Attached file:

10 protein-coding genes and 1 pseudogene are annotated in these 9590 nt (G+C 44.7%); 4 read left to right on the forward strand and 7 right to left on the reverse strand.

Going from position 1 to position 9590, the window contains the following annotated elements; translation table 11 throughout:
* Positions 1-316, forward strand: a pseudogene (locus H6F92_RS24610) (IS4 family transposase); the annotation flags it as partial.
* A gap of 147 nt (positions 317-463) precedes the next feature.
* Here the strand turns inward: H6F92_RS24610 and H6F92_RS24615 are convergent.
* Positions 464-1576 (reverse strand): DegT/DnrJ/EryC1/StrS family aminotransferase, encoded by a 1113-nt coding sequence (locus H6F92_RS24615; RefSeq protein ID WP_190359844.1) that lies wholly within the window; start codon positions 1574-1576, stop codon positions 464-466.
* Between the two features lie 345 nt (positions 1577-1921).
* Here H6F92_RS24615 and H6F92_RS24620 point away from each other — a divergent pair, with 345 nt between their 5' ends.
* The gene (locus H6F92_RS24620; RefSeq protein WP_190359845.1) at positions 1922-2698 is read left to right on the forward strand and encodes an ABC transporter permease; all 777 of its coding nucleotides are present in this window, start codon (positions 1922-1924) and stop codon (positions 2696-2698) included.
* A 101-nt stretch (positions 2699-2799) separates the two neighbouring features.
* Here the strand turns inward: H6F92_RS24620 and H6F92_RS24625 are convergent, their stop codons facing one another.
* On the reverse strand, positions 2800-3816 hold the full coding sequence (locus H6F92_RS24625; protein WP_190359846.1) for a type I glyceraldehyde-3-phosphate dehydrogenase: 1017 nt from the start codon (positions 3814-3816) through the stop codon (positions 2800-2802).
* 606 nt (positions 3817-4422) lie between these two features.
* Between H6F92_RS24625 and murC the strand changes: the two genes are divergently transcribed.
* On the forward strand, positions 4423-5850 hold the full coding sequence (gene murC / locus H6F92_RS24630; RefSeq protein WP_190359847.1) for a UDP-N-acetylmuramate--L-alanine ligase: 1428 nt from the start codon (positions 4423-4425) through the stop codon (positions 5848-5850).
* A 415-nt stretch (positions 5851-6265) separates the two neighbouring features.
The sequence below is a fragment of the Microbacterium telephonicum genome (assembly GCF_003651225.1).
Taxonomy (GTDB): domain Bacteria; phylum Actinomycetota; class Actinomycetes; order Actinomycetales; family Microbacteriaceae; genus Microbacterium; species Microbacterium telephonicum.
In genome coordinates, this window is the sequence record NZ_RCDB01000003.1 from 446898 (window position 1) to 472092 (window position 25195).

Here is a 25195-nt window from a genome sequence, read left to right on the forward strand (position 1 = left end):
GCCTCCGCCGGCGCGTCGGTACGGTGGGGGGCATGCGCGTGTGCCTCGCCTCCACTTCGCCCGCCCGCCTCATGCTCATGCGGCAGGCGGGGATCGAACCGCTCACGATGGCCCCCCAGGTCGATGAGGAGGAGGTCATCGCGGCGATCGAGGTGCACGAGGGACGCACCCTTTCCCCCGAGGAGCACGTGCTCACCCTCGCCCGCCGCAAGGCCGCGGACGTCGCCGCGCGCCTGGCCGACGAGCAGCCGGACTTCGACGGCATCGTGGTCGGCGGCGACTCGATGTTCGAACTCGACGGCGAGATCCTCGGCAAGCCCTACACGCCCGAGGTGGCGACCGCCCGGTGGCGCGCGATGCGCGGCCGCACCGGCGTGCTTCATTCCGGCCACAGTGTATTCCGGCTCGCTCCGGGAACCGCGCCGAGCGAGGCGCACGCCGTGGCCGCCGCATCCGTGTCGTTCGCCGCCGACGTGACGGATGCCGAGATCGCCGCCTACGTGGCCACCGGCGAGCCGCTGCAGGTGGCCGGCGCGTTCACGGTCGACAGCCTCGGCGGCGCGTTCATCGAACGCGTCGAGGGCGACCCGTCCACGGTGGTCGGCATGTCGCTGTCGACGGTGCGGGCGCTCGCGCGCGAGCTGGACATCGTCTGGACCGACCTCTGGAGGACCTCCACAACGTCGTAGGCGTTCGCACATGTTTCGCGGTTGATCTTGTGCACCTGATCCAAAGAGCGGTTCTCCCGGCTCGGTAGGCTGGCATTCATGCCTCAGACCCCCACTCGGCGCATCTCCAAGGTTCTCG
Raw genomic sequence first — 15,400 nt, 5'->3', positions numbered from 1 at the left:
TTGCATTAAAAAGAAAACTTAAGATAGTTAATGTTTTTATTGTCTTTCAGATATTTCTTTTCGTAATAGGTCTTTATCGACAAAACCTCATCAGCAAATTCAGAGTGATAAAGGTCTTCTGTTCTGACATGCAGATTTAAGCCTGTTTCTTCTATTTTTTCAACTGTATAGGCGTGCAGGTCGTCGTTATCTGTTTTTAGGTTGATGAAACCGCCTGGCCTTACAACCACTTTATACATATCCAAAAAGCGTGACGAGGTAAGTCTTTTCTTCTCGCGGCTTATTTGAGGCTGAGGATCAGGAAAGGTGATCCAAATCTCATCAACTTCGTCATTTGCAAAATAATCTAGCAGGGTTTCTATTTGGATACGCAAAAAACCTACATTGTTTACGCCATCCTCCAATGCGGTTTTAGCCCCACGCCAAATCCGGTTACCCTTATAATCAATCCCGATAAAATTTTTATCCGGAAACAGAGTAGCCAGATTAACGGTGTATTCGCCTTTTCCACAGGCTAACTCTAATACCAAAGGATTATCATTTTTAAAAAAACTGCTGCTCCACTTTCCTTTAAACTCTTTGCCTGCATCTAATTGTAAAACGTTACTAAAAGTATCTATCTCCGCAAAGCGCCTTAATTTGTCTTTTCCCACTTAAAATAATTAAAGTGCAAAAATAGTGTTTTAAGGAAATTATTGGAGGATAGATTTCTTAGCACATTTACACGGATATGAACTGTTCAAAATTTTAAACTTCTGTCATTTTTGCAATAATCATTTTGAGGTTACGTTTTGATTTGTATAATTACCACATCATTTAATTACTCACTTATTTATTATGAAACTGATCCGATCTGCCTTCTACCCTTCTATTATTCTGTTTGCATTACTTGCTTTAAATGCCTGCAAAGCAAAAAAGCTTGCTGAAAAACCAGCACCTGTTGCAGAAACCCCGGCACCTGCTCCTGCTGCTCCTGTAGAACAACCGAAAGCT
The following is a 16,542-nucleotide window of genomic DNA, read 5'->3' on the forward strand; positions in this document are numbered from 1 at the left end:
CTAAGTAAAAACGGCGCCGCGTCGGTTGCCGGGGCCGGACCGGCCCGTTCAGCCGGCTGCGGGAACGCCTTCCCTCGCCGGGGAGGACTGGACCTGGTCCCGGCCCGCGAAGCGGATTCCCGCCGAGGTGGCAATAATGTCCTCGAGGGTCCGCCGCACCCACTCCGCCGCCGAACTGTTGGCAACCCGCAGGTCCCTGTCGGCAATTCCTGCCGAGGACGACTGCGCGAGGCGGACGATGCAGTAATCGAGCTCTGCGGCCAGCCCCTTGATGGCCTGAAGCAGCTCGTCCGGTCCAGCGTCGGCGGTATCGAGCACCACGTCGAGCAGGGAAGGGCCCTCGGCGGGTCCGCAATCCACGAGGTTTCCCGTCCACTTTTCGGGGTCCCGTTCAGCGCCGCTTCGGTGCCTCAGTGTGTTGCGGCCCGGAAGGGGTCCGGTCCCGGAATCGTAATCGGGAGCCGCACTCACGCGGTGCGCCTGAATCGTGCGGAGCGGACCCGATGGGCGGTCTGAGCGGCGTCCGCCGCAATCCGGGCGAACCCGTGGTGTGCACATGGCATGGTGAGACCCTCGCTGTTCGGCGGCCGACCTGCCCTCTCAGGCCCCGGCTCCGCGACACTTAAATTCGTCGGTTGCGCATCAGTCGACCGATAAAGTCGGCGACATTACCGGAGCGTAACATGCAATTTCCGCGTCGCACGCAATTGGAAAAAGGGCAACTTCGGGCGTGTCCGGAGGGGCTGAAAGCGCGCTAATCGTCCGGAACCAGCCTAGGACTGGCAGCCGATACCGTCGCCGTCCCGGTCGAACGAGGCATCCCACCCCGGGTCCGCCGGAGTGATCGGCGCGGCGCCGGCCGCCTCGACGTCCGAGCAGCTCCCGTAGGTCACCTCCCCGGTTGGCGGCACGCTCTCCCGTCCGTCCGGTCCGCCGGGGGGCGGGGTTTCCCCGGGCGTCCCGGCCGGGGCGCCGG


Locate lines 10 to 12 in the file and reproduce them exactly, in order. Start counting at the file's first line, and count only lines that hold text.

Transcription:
* A 101-nt stretch (positions 2699-2799) separates the two neighbouring features.
* Here the strand turns inward: H6F92_RS24620 and H6F92_RS24625 are convergent, their stop codons facing one another.
* On the reverse strand, positions 2800-3816 hold the full coding sequence (locus H6F92_RS24625; protein WP_190359846.1) for a type I glyceraldehyde-3-phosphate dehydrogenase: 1017 nt from the start codon (positions 3814-3816) through the stop codon (positions 2800-2802).